Sprint Building Out LTE in 200+ Cities
Sprint currently has the new 4G technology available in 32 towns and cities in the U.S. and intends to have the service in 115 cities in "the coming months. Construction for 4G is now happening in more than 200 cities," noted Steve Elfman, Sprint's president of network operations and wholesale, during the call.
"We have 20,000 Network Vision sites leased and 13,500 ready for construction," he said. Nearly 4,300 of the upgraded 3G and 4G sites are now live.
Vendor delays It hasn't been easy going, though. "We have seen some delays from our vendors largely due to logistics and supply concerns," Elfman said, adding that hurricanes in the U.S. in the summer also slowed the build-out.
Alcatel-Lucent (NYSE: ALU), Ericsson AB (Nasdaq: ERIC) and Samsung Corp. are Sprint's suppliers for Network Vision. As we noted in July, Ericsson was the vendor that built out all of Sprint's initial 15 LTE sites. (See Sprint & Vendors Lagging on LTE Build?, Sprint's 4G LTE Scramble and Sprint's First to Deploy Alcatel-Lucent's lightRadio .) Nonetheless, CEO Dan Hesse lauded the progress while noting that Sprint is unlikely to raise prices on its LTE service for the time being.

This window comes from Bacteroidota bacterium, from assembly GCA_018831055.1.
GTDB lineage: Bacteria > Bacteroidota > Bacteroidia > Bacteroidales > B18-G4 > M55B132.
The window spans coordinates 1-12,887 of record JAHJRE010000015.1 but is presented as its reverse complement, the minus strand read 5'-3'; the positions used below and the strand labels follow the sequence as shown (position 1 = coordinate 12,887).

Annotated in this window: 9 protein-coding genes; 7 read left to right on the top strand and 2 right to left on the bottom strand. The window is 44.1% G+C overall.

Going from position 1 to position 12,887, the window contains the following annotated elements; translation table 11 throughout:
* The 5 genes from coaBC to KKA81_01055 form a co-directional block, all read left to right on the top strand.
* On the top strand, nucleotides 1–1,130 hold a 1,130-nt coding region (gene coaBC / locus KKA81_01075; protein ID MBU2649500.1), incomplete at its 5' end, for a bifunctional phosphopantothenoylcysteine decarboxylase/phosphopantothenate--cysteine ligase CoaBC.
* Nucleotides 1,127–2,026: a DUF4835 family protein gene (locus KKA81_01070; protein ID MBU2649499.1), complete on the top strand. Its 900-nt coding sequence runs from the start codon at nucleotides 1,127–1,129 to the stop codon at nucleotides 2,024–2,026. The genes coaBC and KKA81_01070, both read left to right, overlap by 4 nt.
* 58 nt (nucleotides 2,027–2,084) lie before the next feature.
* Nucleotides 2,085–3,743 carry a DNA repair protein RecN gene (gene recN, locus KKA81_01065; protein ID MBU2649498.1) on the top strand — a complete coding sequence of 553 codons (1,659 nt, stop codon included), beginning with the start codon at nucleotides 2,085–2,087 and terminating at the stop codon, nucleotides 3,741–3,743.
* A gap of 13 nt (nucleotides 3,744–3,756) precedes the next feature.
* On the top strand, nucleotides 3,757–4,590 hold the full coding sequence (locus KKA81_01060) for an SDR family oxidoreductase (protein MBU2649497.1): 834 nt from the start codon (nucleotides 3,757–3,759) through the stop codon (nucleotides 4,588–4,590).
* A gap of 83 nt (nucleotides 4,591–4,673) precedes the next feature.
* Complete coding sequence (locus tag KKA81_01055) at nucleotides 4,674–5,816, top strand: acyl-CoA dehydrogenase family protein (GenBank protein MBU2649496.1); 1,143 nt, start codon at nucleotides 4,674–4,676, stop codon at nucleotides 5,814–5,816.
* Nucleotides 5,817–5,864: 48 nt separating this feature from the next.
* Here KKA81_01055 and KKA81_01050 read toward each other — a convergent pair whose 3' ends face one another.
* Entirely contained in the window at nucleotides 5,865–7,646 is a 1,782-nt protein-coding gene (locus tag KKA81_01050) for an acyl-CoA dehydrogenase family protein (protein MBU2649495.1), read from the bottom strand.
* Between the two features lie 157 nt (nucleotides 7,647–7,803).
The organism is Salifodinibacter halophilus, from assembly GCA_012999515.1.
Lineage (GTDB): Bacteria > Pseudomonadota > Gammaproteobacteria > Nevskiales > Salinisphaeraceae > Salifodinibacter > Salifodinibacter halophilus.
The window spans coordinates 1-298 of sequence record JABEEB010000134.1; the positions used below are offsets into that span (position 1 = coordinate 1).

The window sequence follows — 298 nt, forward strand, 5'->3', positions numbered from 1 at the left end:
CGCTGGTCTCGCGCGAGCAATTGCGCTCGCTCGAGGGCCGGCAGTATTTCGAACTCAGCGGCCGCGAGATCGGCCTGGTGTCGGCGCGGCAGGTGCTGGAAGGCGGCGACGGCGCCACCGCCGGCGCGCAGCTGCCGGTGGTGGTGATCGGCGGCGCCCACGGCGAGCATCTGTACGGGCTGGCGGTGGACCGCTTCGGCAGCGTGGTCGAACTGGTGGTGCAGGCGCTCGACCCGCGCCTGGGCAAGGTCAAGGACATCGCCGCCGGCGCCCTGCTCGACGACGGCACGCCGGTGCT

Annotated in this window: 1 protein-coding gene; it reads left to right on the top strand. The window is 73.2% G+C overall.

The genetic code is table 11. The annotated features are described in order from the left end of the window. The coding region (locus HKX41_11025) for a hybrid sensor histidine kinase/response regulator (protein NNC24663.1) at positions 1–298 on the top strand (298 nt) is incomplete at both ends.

"It would be risky to raise prices when we're still at a 4G network disadvantage," Hesse said. "We intend to close that gap." (See Deciding On a 4G Operator for Your iPad Mini for the latest on LTE deployments in the U.S.)
Nextel losses continue Sprint lost a total of 456,000 monthly contract customers during the quarter. The operator added 410,000 monthly customers on its Sprint network, but lost 866,000 on its Nextel iDEN network. The company noted that it "recaptured" 516,000 of those customers and converted them to Sprint.
Hesse noted that "recapturing" departing Nextel customers is a "priority" for Sprint. Closing down Nextel's iDEN network is crucial for the operator as it needs the 800MHz spectrum the network uses for LTE. Network guy Elfman said the company is on track to sunset iDEN by mid-2013.
The numbers Sprint posted a loss of US$767 million, or $0.26 cents a share, on revenue of $8.76 billion, compared with a loss of $301 million, or $0.10 a share, on revenue of $8.33 billion in the same quarter the previous year. Analysts surveyed by Thomson Reuters had been predicting a loss of $0.42 for the third quarter.
— Dan Jones, Site Editor, Light Reading Mobile